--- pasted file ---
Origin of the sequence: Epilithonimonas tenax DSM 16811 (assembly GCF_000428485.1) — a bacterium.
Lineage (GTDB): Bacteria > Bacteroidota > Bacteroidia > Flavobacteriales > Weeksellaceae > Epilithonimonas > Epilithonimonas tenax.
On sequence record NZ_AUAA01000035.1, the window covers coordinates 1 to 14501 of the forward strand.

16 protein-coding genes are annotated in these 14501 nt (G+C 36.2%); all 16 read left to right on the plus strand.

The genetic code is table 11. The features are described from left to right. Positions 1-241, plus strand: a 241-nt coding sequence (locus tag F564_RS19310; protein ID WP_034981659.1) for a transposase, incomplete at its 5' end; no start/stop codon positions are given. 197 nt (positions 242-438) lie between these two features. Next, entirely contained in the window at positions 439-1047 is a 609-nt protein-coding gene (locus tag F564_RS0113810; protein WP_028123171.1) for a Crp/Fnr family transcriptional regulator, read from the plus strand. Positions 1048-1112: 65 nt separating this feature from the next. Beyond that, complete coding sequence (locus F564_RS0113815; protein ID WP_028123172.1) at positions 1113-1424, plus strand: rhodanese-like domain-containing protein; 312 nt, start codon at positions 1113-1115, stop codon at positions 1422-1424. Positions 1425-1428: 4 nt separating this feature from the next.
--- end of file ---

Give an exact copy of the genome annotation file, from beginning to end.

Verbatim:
Origin of the sequence: Epilithonimonas tenax DSM 16811 (assembly GCF_000428485.1) — a bacterium.
Lineage (GTDB): Bacteria > Bacteroidota > Bacteroidia > Flavobacteriales > Weeksellaceae > Epilithonimonas > Epilithonimonas tenax.
On sequence record NZ_AUAA01000035.1, the window covers coordinates 1 to 14501 of the forward strand.

16 protein-coding genes are annotated in these 14501 nt (G+C 36.2%); all 16 read left to right on the plus strand.

The genetic code is table 11. The features are described from left to right. Positions 1-241, plus strand: a 241-nt coding sequence (locus tag F564_RS19310; protein ID WP_034981659.1) for a transposase, incomplete at its 5' end; no start/stop codon positions are given. 197 nt (positions 242-438) lie between these two features. Next, entirely contained in the window at positions 439-1047 is a 609-nt protein-coding gene (locus tag F564_RS0113810; protein WP_028123171.1) for a Crp/Fnr family transcriptional regulator, read from the plus strand. Positions 1048-1112: 65 nt separating this feature from the next. Beyond that, complete coding sequence (locus F564_RS0113815; protein ID WP_028123172.1) at positions 1113-1424, plus strand: rhodanese-like domain-containing protein; 312 nt, start codon at positions 1113-1115, stop codon at positions 1422-1424. Positions 1425-1428: 4 nt separating this feature from the next.